Five Ingredients of Successful Change

Five Ingredients of Successful Change

Five Ingredients of Successful Change:

The importance of Vision, Leadership, Technical Plan, Social Plan, and Burning Platform in managing change projects

One subject that is receiving a lot of attention is organizational change. The pace of organizational change projects is perhaps only overshadowed by the number of books on the subject of organizational change. One only has to scan the business section of any local bookstore to see that there are numerous titles on the subject of organizational change. While each book may be interesting, the books often do not build upon each other, and sometimes develops contradictory ideas and concepts. In this session, I develop the underlying key elements that are central to many of the issues being discussed in numerous organizational change books. As such, the goal is to not to introduce new ideas and concepts, but to summarize the existing literature in a way that captures the basic building blocks of many organizational change concepts.

The five components for successful change are: A vision (where do you want to go), a burning platform (why leave where you are), great leadership (who will take you there), a change plan (how will you get there), and a political plan for implementing the change plan (how will you enroll others to go where you want them to go).

In this session, I will give you the questions to ask as you plan and implement changes in your organization

Developing self-consciousness:

The end of the motivational speaker

This session starts with a basic premise: trying to motivate others is hard if not impossible. As such, we will discuss tools and techniques to develop self-awareness and self-consciousness. The basic question in this session is “why am I here?” The here could refer to your current assignment, your current organization, as well as your current condition in life. The clearer the answer is to this question, the more conscious you are about your answer, the more committed you will be to your assignment, organization, and to your life. After discussing concepts directed towards self-awareness, we will then discuss how you can help others to become more aware. Thus, no longer will you have to motivate your employees. Instead we will discuss how to make them more self-aware.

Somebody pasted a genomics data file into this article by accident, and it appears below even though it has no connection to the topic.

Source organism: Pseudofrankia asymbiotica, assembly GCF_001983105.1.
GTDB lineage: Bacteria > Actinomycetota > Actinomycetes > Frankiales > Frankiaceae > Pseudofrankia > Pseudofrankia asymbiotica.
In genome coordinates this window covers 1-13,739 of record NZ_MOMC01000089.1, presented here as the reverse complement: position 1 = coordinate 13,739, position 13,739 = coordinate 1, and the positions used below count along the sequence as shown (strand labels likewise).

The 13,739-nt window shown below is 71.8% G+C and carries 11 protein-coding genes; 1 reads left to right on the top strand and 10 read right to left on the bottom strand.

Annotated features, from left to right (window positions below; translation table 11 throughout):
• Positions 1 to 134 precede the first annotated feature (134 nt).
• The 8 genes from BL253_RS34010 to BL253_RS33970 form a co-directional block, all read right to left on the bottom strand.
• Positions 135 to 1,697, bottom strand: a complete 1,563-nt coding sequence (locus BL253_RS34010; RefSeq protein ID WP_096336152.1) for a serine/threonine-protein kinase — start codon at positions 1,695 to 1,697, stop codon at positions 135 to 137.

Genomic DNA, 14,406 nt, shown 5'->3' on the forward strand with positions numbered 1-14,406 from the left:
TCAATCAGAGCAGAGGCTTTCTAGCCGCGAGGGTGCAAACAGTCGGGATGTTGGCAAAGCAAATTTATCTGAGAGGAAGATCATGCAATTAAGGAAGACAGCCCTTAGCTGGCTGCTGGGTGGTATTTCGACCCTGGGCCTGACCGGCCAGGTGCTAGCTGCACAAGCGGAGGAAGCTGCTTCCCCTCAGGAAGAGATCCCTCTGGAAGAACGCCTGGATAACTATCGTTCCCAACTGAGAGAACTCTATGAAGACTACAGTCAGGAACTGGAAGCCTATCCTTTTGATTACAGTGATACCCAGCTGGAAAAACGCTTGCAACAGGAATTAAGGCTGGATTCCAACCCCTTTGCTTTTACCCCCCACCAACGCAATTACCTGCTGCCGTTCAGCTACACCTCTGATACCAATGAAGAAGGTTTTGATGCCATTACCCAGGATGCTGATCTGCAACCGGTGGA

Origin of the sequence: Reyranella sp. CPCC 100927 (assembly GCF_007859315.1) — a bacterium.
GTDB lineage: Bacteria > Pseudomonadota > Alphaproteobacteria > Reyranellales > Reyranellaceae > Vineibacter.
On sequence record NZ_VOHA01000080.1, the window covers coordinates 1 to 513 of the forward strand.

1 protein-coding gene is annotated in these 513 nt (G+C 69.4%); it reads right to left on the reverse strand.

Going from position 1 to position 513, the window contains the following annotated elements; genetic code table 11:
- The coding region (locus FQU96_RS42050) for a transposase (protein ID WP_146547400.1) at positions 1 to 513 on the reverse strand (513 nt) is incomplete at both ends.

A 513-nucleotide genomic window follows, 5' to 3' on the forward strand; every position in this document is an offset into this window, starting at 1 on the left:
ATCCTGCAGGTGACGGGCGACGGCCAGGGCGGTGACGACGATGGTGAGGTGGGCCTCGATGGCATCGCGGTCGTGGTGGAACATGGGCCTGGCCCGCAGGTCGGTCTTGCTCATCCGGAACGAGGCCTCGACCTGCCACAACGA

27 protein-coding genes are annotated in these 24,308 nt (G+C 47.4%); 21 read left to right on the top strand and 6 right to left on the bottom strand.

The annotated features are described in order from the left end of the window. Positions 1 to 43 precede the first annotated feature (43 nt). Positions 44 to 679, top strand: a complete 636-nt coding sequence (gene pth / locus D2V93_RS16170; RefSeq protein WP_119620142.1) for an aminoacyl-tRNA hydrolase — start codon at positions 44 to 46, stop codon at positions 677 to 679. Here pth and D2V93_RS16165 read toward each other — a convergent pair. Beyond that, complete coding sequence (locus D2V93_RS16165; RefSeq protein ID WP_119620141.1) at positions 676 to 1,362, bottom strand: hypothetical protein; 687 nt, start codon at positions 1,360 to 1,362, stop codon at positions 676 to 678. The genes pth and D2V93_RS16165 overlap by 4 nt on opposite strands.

Marvin Washington, Ph.D. –Marvin is an Assistant Professor of Management at Texas Tech University. He has taught organizational behavior, principles of management, strategic management, organizational change and organizational theory to undergraduates, masters and doctoral level students. In 2004 he was awarded the Texas Tech University President’s Excellence in Teaching Award. In addition, Marvin has taught a class on Organizational Change to master’s level students at Anahuac University in Mexico (both Mexico City and Xalapa).

Marvin’s research is in the areas of institutional and organizational change and leadership and performance. His work has been published in the top academic journals, and he has presented his work at more than 20 conferences during the past six years.

Since 1996 Marvin has been involved with the Performance Center (having been on the board of directors since 2002). During his time with the Performance Center, Marvin has consulted with a variety of organizations ranging from the United States Postal Service to the Government of Botswana on the subject of leadership and change. From these engagements he has published and presented many articles on organizational change.

Marvin received his PhD from Northwestern University / Kellogg Graduate School of Management in Organizational Behavior and Sociology in 1999. Before that he was a manufacturing manager for 5 years with Proctor and Gamble, his primary responsibilities involving the manufacturing, and shipping of Zest bar soap world wide and the successful development of the Oil of Olay bar soap. Marvin received his Undergraduate degree in Industrial Engineering and Management Sciences from Northwestern University in 1989.